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Baeder was born in South Bend, Indiana on December 24, 1938. His family moved to Atlanta, GA when he was a year and a half. While quick to make friends in Atlanta, Baeder had interests quite different than his classmates, and often at odds with his practical parents. At age twelve, he became fascinated with collecting. But instead of the baseball and sports cards that intrigued some of his peers, Baeder was drawn to aircraft. He spent hours scouring magazines devoted to airplanes, absorbed in the mechanical and sculptural details of these flying machines.
Traveling by train as a young boy to visit his mother's family in South Bend, Indiana, Baeder would stare out of the windows at the passing landscapes. Later he would remember these views as pictures, framed by the window's edges. He loved the trains’ diner cars, a center of activity and hospitality, exotic to his child’s eyes. These memories, and others, would later be reflected in his works as an artist.
At a time and a place when his contemporaries were aspiring to more traditional careers, Baeder had recognized a different path for himself. By age fifteen, he was attending live drawing classes at the then small High Museum in Atlanta. At sixteen, Baeder expressed a desire to his parents to attend the Royal College of Art in London. This destination was outside the family means or understanding, but at seventeen Baeder found a local alternative: the art department at Auburn University which had acquired a reputation for its progressive approach.
Traveling between Georgia and Alabama had a profound effect on Baeder. There was no interstate at the time, and driving along Highway 29 and the rural backroads, Baeder was exposed to roadside culture, which he saw as embodying something uniquely American, and for which he developed a lifelong passion.
Returning at age twenty-one to Atlanta after four intense years honing his artistic talents at Auburn, Baeder was hired as an art director on the first showing of his portfolio by The Marschalk Company, parent company of advertising powerhouse McCann-Erickson. He worked on large campaigns, including Fanta, Sprite, and Tab, these brands of Atlanta based Coca-Cola Company and Baeder’s talents in the Atlanta advertising market were quickly recognized. He was soon offered a transfer to the New York offices of The Marschalk Company. There he became a superstar art director, this at a time when the industry was at the apex of the fast-paced life, depicted in such popular television series as Mad Men. Despite his success an art director, Baeder’s heart was elsewhere, in a personal artistry.
Baeder’s travels on Route 29 between Auburn and Atlanta had caused Baeder to view the landscape and its gas stations, motels, and eateries in a new way, sensing they were imbued with an anima reflecting the people and ethos of America. He was haunted by the quickly changing, and soon disappearing roadside views.
Working from a small walk up studio on New York’s Third Avenue, Baeder pursued his passion for painting late into the nights, even while continuing to excel at his day job. Always the collector, he began studying vintage postcards of roadside attractions, these augmenting photographs he had himself taken. He frequented postcard dealers, and amassed a large collection of views. The work of itinerant photographers, the postcards were tourist souvenirs. But for Baeder they had a directness, lack of pretension, and unintended artistry.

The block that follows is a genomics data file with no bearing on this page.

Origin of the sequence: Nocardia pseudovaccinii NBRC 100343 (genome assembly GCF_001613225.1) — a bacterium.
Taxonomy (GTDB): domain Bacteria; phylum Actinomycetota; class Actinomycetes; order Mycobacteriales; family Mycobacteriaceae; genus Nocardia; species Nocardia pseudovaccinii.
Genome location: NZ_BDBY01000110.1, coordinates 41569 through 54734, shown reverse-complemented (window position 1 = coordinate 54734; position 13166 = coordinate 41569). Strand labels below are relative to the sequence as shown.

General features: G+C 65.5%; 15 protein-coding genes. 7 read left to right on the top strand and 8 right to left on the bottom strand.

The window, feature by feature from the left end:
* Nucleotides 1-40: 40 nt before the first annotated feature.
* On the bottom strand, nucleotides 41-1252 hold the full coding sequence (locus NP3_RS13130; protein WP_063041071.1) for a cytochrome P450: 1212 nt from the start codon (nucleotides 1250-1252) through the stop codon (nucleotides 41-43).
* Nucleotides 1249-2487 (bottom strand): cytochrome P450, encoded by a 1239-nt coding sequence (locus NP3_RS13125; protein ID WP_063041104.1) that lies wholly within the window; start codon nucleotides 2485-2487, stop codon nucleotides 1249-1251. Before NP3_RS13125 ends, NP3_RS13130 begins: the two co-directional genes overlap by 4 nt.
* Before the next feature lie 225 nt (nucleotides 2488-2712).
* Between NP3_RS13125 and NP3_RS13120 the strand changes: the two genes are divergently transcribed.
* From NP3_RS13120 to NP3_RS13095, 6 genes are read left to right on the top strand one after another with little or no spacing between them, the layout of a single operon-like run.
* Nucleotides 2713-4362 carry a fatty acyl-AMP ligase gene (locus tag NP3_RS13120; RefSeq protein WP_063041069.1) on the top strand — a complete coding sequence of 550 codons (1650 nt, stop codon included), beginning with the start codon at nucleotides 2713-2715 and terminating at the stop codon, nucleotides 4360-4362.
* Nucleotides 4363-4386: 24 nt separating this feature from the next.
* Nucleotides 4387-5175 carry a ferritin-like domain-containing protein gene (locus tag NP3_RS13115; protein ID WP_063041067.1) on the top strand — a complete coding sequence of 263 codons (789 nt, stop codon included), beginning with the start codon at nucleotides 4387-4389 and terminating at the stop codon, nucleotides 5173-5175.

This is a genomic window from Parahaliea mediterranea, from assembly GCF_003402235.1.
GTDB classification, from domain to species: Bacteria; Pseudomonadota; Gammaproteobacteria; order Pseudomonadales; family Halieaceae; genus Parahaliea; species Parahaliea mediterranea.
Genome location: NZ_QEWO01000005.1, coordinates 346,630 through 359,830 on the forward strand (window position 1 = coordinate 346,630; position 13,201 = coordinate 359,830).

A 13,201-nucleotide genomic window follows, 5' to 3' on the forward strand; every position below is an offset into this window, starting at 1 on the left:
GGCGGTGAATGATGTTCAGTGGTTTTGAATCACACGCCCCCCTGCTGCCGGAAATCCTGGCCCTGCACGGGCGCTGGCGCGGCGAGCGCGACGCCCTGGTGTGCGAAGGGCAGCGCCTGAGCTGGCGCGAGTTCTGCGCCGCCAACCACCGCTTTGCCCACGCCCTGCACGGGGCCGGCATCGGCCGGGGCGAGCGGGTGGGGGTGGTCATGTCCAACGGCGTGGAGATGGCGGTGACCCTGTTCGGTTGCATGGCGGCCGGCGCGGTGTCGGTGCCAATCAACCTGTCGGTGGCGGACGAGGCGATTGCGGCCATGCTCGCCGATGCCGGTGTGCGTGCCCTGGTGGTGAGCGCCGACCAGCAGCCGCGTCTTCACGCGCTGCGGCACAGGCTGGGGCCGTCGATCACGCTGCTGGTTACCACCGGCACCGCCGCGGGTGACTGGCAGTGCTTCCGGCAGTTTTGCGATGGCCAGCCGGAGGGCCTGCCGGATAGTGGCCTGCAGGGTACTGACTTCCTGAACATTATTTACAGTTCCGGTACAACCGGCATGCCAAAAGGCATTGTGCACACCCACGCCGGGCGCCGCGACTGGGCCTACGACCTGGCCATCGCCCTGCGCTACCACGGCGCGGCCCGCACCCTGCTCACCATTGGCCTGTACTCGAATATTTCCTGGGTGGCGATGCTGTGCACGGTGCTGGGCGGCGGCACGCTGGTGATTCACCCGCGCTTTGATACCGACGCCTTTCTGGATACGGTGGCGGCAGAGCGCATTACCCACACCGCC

In 1972, John Kacere an artist friend of Baeder’s told gallerist Ivan Karp, owner of the OK Harris Gallery about an artist who had created four large “postcard paintings”. Karp, who had been co-director at Leo Castelli Gallery, and had discovered and promoted Andy Warhol, Roy Lichtenstein, Robert Rauschenberg, Tom Wesselman, John Chamberlain and others, was curious. He had gone out on his own in 1969, establishing OK Harris Gallery, the second gallery in NY’s Soho district. (It remained influential until Karp's death in 2012 and the gallery's subsequent closing in 2014).
Karp had reviewed the works of thousands of aspiring artists, and was looking for what he called "works of cultural consequence" that possessed "visual power" (Jay Williams).
On February 13, 1972 Karp visited Baeder's studio. Karp was immediately taken by the four canvases depicting post card scenes of a diner, a gas station, a motel, and a tourist camp, and proposed on the spot a September solo show to open the important fall season. This was an unheard-of-offer by Karp for an artist whose work he was viewing for the first time.
Encouraged by Karp's invitation, and fueled by his artistic passion, Baeder quit his lucrative position at McCann- Erickson, at the time New York’s largest advertising agency, and devoted himself full time to painting. This decision was not without personal consequence, it causing the breakup of his marriage, his then wife unsettled by the financial risks and sacrifices inherent in the pursuit of a full-time career in the arts.
Ivan Karp was the first New York dealer to show the work of photorealists, sometimes described as a natural outgrowth of Pop Art.
Baeder accepts “Photorealism” as a convenient description of his work. Indeed, one of his works "John's Diner with John's Chevelle" has been widely used to represent the entire first- and second-generation schools of photorealist artists.
But the description of Baeder as a photorealist only superficially encompasses the breadth of the artist and his accomplishment.